Under the Dome

GOP leaders end punishment of conservative Rep. Mark Meadows of western NC

U.S. Rep. Mark Meadows has his gavel back as a subcommittee chairman.

Meadows got the post back on Thursday after fellow conservatives on the Oversight and Government Reform Committee objected to House Republican leaders’ move to punish him for voting against leadership earlier this month and not paying up to support his party’s campaign arm.

Rep. Jason Chaffetz, R-Utah, the chairman of the committee who removed Meadows from the chairmanship, announced he’d changed course.

The Washington news organization Politico reported on Thursday that Rep. Jim Jordan, R-Ohio, spent the week canvassing support for Meadows. Jordan is the chairman of the House Freedom Caucus, a group of conservatives. Meadows, who’s from Glenville, is a founding member of the caucus.

The majority of the mostly conservative committee wanted Meadows back as chairman of the Government Operations Subcommittee and told Chaffetz so in a committee meeting Wednesday night, Politico reported.

“Last week I announced a change in the Government Operations subcommittee chairmanship. A number of people have asked me to reconsider that decision,” Chaffetz said in a statement Thursday. He said he felt “it is in the best interest of the committee to move forward together” and so he asked Meadows to remain subcommittee chairman.

Meadows said in a statement he was glad to get the job back and would “continue to vote and conduct myself in accordance with my conscience, what my constituents want me to do, and what is best for the country.”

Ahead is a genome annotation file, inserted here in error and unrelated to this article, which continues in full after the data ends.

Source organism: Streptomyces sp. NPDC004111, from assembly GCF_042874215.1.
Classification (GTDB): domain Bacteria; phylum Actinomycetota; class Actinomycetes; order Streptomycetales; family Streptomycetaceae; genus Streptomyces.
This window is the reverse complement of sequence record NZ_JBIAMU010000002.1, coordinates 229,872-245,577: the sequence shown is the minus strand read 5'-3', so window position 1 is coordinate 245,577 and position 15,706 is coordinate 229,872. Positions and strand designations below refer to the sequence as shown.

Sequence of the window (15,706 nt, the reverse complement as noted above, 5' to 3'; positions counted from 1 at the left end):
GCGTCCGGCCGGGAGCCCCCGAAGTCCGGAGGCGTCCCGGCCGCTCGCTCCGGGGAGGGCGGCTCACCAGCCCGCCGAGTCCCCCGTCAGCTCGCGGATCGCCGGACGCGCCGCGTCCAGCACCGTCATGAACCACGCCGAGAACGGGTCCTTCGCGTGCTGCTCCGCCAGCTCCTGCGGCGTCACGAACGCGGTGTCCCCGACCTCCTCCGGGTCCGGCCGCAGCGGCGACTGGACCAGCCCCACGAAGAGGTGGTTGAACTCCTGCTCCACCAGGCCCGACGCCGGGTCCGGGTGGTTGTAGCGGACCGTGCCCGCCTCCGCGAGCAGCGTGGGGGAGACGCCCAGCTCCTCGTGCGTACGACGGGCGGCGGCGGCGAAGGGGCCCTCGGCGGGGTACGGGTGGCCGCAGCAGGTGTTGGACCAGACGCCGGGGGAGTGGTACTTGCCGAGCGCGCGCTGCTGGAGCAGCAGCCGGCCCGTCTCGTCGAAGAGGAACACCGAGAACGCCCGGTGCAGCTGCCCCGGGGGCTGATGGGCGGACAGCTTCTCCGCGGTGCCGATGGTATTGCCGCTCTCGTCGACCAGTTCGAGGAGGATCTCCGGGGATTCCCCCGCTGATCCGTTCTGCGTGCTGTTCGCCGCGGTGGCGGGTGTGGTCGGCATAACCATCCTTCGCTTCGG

Meadows was one of 34 Republicans who voted against a procedural motion on June 11 that paved the way for a vote on giving President Barack Obama fast-track trade authority. Republican leaders support the trade deal. Meadows also voted against Rep. John Boehner, R -Ohio, as speaker in January.

Politico said the episode over the subcommittee chairmanship was all a failure to follow the rules in the first place:

“Rule 19 (a) (1) of the House Republican Conference rules state that a committee chair can select his chairmen ‘unless a majority of the Republican Members of the full Committee disapprove the action of the chair.’”

The majority was with Meadows. Politico said the reversal “could embolden the several dozen conservative Republicans who defy” Boehner and other Republican House leaders.